Western society often values the outspoken person, the people with the go-get-them attitude, the take-charge, and run-with-it individuals who are often seen as the ones responsible for making the world go round. Introverts, on the other hand, are often ignored or undervalued. The book, Quiet, shows how mistaken we are in our perceptions and how we may ignore the "quiet" ones whose minds may be teeming with creative and untapped ideas. In fact, the book shows how many so-called "introverted," even highly sensitive, high-reactive, quiet individuals have contributed to society over time.
I loved this book, reading what I suspected all along to be true, and was so glad it has all been finally laid out, the result of study and research.
Publisher: Crown, January 24, 2012
Book description: At least one-third of the people we know are introverts. They are the ones who prefer listening to speaking, reading to partying; who innovate and create but dislike self-promotion; who favor working on their own over brainstorming in teams. Although they are often labeled "quiet," it is to introverts that we owe many of the great contributions to society--from van Gogh’s sunflowers to the invention of the personal computer. Quiet shows how dramatically we undervalue introverts, and how much we lose in doing so.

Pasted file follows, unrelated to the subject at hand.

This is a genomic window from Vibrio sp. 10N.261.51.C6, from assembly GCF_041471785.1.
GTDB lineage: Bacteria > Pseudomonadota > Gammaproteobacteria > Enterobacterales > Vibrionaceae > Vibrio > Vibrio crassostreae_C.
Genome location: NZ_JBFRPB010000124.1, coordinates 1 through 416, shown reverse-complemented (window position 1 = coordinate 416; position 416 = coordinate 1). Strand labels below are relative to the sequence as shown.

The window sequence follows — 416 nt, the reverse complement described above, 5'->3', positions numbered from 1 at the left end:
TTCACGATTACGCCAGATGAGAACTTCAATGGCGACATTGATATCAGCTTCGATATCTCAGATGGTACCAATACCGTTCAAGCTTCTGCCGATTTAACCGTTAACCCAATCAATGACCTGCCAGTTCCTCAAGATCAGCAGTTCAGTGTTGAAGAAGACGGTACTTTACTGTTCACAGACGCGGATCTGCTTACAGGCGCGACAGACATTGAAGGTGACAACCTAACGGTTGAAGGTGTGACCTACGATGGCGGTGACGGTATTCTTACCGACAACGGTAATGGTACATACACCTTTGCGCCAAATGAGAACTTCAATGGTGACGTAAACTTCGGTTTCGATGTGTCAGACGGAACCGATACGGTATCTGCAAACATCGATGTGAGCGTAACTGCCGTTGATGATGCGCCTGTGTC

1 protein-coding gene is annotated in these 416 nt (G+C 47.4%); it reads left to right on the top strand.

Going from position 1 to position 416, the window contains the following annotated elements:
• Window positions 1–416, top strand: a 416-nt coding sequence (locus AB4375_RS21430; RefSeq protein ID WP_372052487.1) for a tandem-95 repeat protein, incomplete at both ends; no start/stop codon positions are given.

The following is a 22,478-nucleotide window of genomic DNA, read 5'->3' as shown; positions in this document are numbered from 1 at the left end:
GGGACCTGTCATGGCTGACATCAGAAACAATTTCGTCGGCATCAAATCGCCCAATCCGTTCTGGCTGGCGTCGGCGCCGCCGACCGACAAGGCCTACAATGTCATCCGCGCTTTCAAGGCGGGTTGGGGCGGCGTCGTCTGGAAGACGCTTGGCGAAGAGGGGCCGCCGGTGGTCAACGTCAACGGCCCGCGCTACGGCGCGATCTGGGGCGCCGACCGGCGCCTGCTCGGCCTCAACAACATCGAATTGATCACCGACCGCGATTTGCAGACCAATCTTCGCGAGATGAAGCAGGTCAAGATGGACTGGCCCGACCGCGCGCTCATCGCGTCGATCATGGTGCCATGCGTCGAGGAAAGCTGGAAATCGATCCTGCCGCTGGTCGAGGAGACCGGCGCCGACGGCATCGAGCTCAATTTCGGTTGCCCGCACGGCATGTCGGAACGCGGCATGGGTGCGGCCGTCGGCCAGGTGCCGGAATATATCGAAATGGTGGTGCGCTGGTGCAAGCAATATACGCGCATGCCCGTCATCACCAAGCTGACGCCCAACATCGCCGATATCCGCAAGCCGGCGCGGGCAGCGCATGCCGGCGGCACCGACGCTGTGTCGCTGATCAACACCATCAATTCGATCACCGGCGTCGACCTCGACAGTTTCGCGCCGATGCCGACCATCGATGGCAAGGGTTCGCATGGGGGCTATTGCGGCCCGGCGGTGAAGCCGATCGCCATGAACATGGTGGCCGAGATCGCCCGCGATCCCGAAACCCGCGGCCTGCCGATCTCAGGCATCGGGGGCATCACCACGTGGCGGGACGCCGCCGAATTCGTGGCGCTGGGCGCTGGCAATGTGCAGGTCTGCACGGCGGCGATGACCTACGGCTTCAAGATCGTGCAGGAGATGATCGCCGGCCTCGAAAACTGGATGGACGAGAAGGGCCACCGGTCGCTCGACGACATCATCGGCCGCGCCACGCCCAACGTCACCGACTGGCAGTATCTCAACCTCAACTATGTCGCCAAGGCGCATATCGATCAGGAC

Susan Cain charts the rise of the Extrovert Ideal in the twentieth century and explores its far-reaching effects.... and she draws on research in psychology and neuroscience to reveal the surprising differences between extroverts and introverts. She introduces us to successful introverts....and offers advice on everything from how to better negotiate differences in introvert-extrovert relationships to how to empower an introverted child to when it makes sense to be a "pretend extrovert."
Quiet can change how we see introverts and, more importantly, how introverts see themselves.
Thanks to Crown for a complimentary ARC of this book.